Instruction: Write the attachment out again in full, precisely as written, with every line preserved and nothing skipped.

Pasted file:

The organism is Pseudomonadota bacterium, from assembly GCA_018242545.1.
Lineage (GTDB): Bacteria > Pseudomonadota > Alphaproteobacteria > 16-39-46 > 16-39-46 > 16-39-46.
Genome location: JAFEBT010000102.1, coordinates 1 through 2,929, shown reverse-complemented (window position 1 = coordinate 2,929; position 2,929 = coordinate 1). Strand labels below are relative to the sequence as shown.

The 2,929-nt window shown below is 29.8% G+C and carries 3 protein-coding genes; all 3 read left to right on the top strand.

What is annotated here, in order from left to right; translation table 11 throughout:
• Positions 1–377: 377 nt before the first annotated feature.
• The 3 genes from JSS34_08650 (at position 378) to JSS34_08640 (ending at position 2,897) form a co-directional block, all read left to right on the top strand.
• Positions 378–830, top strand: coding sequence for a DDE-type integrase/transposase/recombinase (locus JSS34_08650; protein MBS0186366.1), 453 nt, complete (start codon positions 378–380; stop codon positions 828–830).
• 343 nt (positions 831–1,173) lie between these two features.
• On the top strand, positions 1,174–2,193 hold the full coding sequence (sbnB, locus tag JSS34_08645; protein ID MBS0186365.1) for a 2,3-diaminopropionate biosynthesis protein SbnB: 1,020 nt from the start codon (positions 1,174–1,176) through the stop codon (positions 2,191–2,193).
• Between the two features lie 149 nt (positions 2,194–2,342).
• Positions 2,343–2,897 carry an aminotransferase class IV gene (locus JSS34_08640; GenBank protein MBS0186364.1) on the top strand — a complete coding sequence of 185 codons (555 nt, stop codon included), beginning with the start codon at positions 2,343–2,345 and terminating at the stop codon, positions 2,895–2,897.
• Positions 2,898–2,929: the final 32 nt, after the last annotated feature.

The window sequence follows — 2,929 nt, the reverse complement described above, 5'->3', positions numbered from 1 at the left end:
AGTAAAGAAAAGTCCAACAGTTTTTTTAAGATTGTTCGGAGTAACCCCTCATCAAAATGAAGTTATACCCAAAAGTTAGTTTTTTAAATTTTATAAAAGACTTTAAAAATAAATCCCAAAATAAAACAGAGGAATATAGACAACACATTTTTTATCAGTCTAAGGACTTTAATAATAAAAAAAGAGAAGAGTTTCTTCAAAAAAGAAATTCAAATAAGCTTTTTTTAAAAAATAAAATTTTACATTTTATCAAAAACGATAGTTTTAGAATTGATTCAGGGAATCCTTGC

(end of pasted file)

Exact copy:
The organism is Pseudomonadota bacterium, from assembly GCA_018242545.1.
Lineage (GTDB): Bacteria > Pseudomonadota > Alphaproteobacteria > 16-39-46 > 16-39-46 > 16-39-46.
Genome location: JAFEBT010000102.1, coordinates 1 through 2,929, shown reverse-complemented (window position 1 = coordinate 2,929; position 2,929 = coordinate 1). Strand labels below are relative to the sequence as shown.

The 2,929-nt window shown below is 29.8% G+C and carries 3 protein-coding genes; all 3 read left to right on the top strand.

What is annotated here, in order from left to right; translation table 11 throughout:
• Positions 1–377: 377 nt before the first annotated feature.
• The 3 genes from JSS34_08650 (at position 378) to JSS34_08640 (ending at position 2,897) form a co-directional block, all read left to right on the top strand.
• Positions 378–830, top strand: coding sequence for a DDE-type integrase/transposase/recombinase (locus JSS34_08650; protein MBS0186366.1), 453 nt, complete (start codon positions 378–380; stop codon positions 828–830).
• 343 nt (positions 831–1,173) lie between these two features.
• On the top strand, positions 1,174–2,193 hold the full coding sequence (sbnB, locus tag JSS34_08645; protein ID MBS0186365.1) for a 2,3-diaminopropionate biosynthesis protein SbnB: 1,020 nt from the start codon (positions 1,174–1,176) through the stop codon (positions 2,191–2,193).
• Between the two features lie 149 nt (positions 2,194–2,342).
• Positions 2,343–2,897 carry an aminotransferase class IV gene (locus JSS34_08640; GenBank protein MBS0186364.1) on the top strand — a complete coding sequence of 185 codons (555 nt, stop codon included), beginning with the start codon at positions 2,343–2,345 and terminating at the stop codon, positions 2,895–2,897.
• Positions 2,898–2,929: the final 32 nt, after the last annotated feature.

The window sequence follows — 2,929 nt, the reverse complement described above, 5'->3', positions numbered from 1 at the left end:
AGTAAAGAAAAGTCCAACAGTTTTTTTAAGATTGTTCGGAGTAACCCCTCATCAAAATGAAGTTATACCCAAAAGTTAGTTTTTTAAATTTTATAAAAGACTTTAAAAATAAATCCCAAAATAAAACAGAGGAATATAGACAACACATTTTTTATCAGTCTAAGGACTTTAATAATAAAAAAAGAGAAGAGTTTCTTCAAAAAAGAAATTCAAATAAGCTTTTTTTAAAAAATAAAATTTTACATTTTATCAAAAACGATAGTTTTAGAATTGATTCAGGGAATCCTTGC